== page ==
It’s safe to say that there are as many channels on Twitter as there are on cable. Not all of them have as much content, of course, but if Twitter continues to grow, each channel will fill with conversation. Twitter allows us all to create our very own channels and then seed them with even smaller categories.
Creative and clever users — of which there are no shortage — have created Twitter #channels from the ether. Check out #HARO, #journchat, #GNO or #FollowFriday for well-known examples. Others are sure to come, whether they’re generated by natural disasters (#earthquake), terrorist attacks (#Mumbai), acts of televised heroism (#flight1549), sports events (#KentuckyDerby) or national holidays (#July4).
Twitter, for the moment, is offering the best real-time search of all of these conversations. If you want a snapshot of what the world is talking about, just check what’s trending on search.twitter.com. Or, if the noise about whatever has the world’s focus is not of interest, slice the conversation into precisely the vertical topic you care about, whether it’s #Enterprise2.0, #Olympics or #butterflies. You’ll find both signal and, most likely, a conversation with a group of people who are interested in the same subject, often bearing news about the area.
Many brands have awoken to the fact that Twitter has become a pre-eminent market for conversations about them. Some, like @ComcastCares, have forged new customer service models. Others, like #Dell or #Zappos, are even profiting from their engagement. As many online analysts have noted, however, each channel can fill up with noise, rendering the listener unable to find that useful signal.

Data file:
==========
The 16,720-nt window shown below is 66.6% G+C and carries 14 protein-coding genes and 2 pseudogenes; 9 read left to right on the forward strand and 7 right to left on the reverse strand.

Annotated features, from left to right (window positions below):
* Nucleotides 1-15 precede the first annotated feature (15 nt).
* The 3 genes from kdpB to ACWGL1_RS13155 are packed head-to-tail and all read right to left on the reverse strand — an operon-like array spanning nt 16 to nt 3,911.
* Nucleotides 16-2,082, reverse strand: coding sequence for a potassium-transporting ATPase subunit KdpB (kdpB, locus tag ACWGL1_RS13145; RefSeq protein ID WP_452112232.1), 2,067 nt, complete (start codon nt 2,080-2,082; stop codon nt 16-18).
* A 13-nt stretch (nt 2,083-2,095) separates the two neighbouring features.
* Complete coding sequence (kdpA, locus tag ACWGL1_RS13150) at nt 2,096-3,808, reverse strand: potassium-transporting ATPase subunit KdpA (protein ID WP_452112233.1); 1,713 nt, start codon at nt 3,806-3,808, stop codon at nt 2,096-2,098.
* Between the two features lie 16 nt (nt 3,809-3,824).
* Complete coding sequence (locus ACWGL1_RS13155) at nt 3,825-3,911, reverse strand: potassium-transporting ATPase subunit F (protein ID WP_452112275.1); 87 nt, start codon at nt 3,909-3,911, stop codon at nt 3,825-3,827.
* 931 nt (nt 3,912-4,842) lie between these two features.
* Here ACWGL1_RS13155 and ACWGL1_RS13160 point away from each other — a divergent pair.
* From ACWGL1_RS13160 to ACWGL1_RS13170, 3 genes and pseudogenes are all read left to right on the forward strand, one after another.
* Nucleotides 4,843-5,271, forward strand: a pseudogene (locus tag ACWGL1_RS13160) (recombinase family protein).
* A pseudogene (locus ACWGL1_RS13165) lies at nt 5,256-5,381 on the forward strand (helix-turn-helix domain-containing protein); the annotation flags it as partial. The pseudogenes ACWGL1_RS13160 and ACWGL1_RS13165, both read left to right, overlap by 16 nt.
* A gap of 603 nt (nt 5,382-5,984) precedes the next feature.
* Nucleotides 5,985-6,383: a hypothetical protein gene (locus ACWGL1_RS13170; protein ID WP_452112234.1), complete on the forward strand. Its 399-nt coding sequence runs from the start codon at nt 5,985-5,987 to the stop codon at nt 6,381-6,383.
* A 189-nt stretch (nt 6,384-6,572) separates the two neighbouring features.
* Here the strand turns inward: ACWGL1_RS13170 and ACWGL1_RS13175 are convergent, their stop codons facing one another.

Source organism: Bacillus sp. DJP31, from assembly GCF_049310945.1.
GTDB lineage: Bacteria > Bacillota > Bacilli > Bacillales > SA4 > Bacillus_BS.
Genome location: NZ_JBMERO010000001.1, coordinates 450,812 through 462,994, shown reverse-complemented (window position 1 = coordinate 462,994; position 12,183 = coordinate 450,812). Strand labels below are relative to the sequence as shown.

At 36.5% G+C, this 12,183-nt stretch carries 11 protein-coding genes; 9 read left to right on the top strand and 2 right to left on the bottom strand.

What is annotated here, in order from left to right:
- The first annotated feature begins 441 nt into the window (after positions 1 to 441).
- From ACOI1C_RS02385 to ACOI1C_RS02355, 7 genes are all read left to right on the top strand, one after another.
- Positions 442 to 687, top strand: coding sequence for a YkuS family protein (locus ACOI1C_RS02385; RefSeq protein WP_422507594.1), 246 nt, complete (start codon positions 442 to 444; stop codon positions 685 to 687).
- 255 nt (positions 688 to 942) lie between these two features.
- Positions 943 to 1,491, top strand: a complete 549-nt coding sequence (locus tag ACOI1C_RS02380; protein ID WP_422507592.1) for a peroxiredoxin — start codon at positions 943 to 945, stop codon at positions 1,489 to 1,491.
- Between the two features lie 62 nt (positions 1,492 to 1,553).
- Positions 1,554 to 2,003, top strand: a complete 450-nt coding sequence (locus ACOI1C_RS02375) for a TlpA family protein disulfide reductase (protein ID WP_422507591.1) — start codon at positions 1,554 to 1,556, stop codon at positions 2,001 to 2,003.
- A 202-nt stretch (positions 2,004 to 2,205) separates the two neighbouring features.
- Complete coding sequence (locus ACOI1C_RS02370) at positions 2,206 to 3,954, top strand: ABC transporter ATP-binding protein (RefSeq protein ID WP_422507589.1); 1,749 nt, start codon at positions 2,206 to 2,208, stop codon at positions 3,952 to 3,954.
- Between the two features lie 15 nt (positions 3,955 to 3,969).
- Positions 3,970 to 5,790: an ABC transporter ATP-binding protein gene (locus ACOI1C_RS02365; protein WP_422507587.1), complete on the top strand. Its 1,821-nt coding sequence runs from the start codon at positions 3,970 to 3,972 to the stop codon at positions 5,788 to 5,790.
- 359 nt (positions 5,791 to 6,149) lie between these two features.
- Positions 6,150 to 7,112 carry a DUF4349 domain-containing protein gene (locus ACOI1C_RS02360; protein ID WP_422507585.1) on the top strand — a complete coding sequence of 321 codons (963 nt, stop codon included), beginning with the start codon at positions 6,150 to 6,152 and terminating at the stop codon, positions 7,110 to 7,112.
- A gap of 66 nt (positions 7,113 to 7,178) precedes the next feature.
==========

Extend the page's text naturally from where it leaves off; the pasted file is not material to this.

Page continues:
As Stacy Higginbotham quipped at GigaOm, Twitter “jumped the shark for digerati at SXSW” because the channel for the annual South by Southwest Interactive Festival in Austin (#SXSW) became jammed with banal status updates, not information. She linked to Dan Terdiman’s story at CNET, where he wrote at length about Twitter saturation at SXSW.
The challenge posed for listeners at such events will be to tune their dials more carefully, either by creating groups in Tweetdeck or by refining Twitter’s advanced search capabilities. Connie Reece demonstrates how to do the latter in Twitter lessons from Mumbai.
Google’s success has shown that an audience that is searching for information, particularly about products, services or vendors, is in the best frame of mind to be advertised to for the given search term.
That could well be the Twitter bird’s golden egg. Some observers believe “real-time search is probably one of Twitter’s most valuable features.” There was endless speculation this past week that Google would buy Twitter, creating a “Twoogle,” precisely because of this real-time search capability.
Time will reveal how — or if — Twitter find a way to monetize those conversations. In the meantime, I need to go. There’s a good NCAA college basketball tournament game to tune in shortly at “UConn OR Michigan State.”
*Over the years, that’s proven not to be true: Twitter has an internal weighting system for users and tweets. Popular users and tweets show up at the top of search.